Daily Dispatch

IPL caught in match-fixing sting


The channel showed footage of a player bowling a big no-ball in a limited-overs match and played a recording of a phone conversati­on that it said was of a current IPL player negotiatin­g a fee for bowling a no-ball

It also had at least three players on camera allegedly seeking more lucrative deals – including extra money that would have violated their IPL contracts – with another league team through an undercover reporter posing as a sports agent

“If there is any truth in it … it is a fact that we will take strictest action,” said Indian board president N Srinivasan.

“Even if it means suspending the player immediatel­y. But [that has to be] based on some evidence and fact, for which I have asked the [IPL chief operating officer] Sundar Raman to request the tape.

“We will not tolerate any wrongdoing. At the same time we have to be certain as to what happened,” Srinivasan told Times Now channel.

Srinivasan also said he believed the IPL was clean but that action would be taken should evidence of corruption emerge.

“We have got the [ICC’S] anti-corruption unit covering it. They are in charge of the security.”

Last Saturday the Indian board said it had plans to establish its own unit to guard against corruption in cricket.

The secretary of the Indian board, Sanjay Jagdale, said the BCCI would not tolerate any violation of regulation­s or corruption.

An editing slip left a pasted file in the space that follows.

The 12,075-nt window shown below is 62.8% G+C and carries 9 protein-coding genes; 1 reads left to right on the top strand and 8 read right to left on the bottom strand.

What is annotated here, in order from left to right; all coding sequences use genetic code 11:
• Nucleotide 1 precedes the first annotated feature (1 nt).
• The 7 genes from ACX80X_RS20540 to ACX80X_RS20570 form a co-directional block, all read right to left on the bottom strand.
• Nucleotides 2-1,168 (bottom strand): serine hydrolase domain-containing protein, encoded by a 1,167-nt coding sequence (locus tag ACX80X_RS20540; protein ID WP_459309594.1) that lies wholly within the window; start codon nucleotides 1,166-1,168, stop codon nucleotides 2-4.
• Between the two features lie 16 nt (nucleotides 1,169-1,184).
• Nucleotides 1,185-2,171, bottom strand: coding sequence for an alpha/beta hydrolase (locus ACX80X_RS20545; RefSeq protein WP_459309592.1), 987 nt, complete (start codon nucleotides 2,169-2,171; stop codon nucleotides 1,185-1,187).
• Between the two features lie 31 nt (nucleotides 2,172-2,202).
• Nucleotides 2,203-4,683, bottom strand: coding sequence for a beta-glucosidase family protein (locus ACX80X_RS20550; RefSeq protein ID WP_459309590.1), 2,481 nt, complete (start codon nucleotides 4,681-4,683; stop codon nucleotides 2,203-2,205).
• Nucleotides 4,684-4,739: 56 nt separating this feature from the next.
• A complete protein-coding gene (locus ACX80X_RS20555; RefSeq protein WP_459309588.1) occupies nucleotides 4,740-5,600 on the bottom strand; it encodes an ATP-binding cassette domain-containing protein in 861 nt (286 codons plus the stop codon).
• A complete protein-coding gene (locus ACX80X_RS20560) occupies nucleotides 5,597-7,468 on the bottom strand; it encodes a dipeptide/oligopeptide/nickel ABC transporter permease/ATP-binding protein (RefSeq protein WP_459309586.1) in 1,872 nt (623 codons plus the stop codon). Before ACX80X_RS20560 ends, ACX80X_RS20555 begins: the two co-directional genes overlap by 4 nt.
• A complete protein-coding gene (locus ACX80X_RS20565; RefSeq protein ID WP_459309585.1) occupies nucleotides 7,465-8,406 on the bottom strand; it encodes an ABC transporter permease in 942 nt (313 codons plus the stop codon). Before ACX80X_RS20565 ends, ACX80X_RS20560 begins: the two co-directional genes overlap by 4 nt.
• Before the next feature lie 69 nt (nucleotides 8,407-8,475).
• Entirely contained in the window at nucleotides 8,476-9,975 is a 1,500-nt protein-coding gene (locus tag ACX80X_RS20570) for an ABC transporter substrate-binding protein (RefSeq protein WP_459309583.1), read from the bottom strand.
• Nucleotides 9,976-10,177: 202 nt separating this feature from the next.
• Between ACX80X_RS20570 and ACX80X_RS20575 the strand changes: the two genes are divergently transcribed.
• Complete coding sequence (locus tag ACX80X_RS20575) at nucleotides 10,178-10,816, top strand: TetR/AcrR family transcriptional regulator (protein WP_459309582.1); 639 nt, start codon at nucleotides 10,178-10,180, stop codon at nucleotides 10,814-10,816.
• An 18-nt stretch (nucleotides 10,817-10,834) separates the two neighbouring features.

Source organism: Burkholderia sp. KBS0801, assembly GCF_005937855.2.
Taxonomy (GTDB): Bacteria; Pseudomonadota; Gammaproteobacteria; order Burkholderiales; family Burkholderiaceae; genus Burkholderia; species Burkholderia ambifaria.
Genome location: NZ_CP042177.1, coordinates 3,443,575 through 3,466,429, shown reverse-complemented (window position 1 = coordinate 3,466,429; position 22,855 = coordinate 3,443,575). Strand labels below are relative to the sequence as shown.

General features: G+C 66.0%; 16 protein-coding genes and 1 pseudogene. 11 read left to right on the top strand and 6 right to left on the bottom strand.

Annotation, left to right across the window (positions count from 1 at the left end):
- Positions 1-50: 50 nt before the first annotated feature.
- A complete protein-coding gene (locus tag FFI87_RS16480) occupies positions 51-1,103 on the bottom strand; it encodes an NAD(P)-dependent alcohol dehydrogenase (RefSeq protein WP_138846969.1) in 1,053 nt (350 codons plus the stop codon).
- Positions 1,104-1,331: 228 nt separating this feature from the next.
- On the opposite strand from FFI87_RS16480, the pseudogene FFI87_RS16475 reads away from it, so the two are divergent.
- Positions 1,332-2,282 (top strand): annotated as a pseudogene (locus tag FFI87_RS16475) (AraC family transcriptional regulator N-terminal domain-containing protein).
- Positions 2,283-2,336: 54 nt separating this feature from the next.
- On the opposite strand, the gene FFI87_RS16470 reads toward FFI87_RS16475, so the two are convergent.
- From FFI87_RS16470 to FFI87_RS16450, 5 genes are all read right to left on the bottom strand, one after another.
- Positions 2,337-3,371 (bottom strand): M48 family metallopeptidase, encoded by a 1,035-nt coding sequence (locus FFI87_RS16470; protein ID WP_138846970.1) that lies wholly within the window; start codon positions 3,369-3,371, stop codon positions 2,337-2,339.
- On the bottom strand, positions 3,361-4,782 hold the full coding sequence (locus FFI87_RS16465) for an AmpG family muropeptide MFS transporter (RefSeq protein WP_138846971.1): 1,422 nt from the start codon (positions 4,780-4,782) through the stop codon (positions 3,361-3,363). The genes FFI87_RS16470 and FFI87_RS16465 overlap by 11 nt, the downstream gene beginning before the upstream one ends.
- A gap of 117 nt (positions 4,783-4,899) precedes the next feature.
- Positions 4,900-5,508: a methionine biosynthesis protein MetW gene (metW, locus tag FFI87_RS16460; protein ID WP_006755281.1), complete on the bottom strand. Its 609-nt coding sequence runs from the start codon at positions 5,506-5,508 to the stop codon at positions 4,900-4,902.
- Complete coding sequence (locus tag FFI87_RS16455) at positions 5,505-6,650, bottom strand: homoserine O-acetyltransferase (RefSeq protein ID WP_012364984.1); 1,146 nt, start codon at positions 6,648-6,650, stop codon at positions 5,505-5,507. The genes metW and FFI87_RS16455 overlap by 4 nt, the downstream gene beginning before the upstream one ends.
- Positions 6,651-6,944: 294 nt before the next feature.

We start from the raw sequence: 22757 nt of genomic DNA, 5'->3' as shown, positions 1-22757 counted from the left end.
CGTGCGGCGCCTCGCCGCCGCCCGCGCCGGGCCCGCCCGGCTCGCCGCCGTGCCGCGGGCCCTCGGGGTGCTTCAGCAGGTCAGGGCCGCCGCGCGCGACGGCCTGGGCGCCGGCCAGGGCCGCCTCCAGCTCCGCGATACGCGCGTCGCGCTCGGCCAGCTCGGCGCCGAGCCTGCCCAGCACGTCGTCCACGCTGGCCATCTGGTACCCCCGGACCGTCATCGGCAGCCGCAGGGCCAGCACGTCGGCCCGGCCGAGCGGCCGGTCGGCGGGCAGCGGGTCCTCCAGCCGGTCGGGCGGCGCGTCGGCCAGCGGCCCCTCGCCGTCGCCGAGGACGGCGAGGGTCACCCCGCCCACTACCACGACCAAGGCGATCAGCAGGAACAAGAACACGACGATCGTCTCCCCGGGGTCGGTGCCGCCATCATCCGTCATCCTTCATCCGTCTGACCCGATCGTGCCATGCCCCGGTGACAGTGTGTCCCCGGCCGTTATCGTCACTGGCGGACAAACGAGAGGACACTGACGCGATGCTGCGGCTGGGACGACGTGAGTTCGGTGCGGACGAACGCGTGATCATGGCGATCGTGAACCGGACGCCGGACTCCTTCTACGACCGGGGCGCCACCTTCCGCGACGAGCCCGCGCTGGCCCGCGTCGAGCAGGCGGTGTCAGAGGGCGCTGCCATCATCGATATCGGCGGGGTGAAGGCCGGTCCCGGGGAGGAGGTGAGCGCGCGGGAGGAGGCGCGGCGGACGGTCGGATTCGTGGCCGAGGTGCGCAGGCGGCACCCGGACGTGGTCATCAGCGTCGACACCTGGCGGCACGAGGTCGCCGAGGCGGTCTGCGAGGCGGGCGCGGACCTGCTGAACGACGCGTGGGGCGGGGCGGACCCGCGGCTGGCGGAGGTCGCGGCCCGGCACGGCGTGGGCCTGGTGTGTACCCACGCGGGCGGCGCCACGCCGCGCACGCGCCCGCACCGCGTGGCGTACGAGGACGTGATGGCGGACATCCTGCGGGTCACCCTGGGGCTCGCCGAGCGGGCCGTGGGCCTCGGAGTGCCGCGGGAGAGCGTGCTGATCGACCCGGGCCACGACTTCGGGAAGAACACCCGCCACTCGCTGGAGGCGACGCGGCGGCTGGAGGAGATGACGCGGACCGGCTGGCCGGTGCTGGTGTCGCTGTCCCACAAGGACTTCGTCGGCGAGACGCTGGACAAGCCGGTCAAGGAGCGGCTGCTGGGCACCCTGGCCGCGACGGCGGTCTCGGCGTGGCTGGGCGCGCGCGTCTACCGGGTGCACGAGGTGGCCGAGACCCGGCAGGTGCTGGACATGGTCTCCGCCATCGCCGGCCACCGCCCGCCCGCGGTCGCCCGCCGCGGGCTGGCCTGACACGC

“The complete footage of the ‘sting ope will be sought and examined thoroughly. The governing council will meet on an emergent basis to review the footage and take appropriat­e strict action,” he said.

Last year, Pakistan players Salman Butt, Mohammad Asif and Mohammad Amir were jailed in Britain for their role in a spotfixing scandal relating to a test match against England at Lord’s in August 2010.

The spot-fixing scam, which shook the cricketing world, came to light after a British newspaper recorded sports agent Mazhar Majeed boasting of how he could arrange for players to rig games for money.

The Internatio­nal Cricket Council subsequent­ly banned the three players for a minimum of five years.

Former South African cricket captain Hansie Cronje was banned for life following his match-fixing with former Indian captain Mohammad Azharuddin. Cronje died in an air crash in 2002. Azharuddin is now an MP. — SAPA-AFP and Sport Staff

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